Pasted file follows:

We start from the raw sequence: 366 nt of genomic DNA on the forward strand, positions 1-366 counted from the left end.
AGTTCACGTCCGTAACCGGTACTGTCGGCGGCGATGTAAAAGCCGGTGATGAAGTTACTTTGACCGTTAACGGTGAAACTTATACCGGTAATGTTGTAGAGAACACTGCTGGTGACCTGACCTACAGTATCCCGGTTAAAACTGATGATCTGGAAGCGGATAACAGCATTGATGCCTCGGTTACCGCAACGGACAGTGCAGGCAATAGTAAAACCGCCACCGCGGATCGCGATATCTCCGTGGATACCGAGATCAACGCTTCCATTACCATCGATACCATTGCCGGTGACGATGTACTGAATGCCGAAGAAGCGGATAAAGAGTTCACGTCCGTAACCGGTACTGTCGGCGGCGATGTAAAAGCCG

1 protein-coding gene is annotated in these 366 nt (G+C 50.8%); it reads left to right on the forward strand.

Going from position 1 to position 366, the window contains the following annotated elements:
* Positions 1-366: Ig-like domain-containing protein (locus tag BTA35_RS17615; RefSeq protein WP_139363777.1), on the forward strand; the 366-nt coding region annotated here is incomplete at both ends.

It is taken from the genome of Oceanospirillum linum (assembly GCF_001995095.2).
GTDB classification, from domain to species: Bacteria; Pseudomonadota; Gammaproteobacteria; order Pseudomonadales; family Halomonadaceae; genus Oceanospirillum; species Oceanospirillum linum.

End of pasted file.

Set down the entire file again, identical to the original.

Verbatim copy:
We start from the raw sequence: 366 nt of genomic DNA on the forward strand, positions 1-366 counted from the left end.
AGTTCACGTCCGTAACCGGTACTGTCGGCGGCGATGTAAAAGCCGGTGATGAAGTTACTTTGACCGTTAACGGTGAAACTTATACCGGTAATGTTGTAGAGAACACTGCTGGTGACCTGACCTACAGTATCCCGGTTAAAACTGATGATCTGGAAGCGGATAACAGCATTGATGCCTCGGTTACCGCAACGGACAGTGCAGGCAATAGTAAAACCGCCACCGCGGATCGCGATATCTCCGTGGATACCGAGATCAACGCTTCCATTACCATCGATACCATTGCCGGTGACGATGTACTGAATGCCGAAGAAGCGGATAAAGAGTTCACGTCCGTAACCGGTACTGTCGGCGGCGATGTAAAAGCCG

1 protein-coding gene is annotated in these 366 nt (G+C 50.8%); it reads left to right on the forward strand.

Going from position 1 to position 366, the window contains the following annotated elements:
* Positions 1-366: Ig-like domain-containing protein (locus tag BTA35_RS17615; RefSeq protein WP_139363777.1), on the forward strand; the 366-nt coding region annotated here is incomplete at both ends.

It is taken from the genome of Oceanospirillum linum (assembly GCF_001995095.2).
GTDB classification, from domain to species: Bacteria; Pseudomonadota; Gammaproteobacteria; order Pseudomonadales; family Halomonadaceae; genus Oceanospirillum; species Oceanospirillum linum.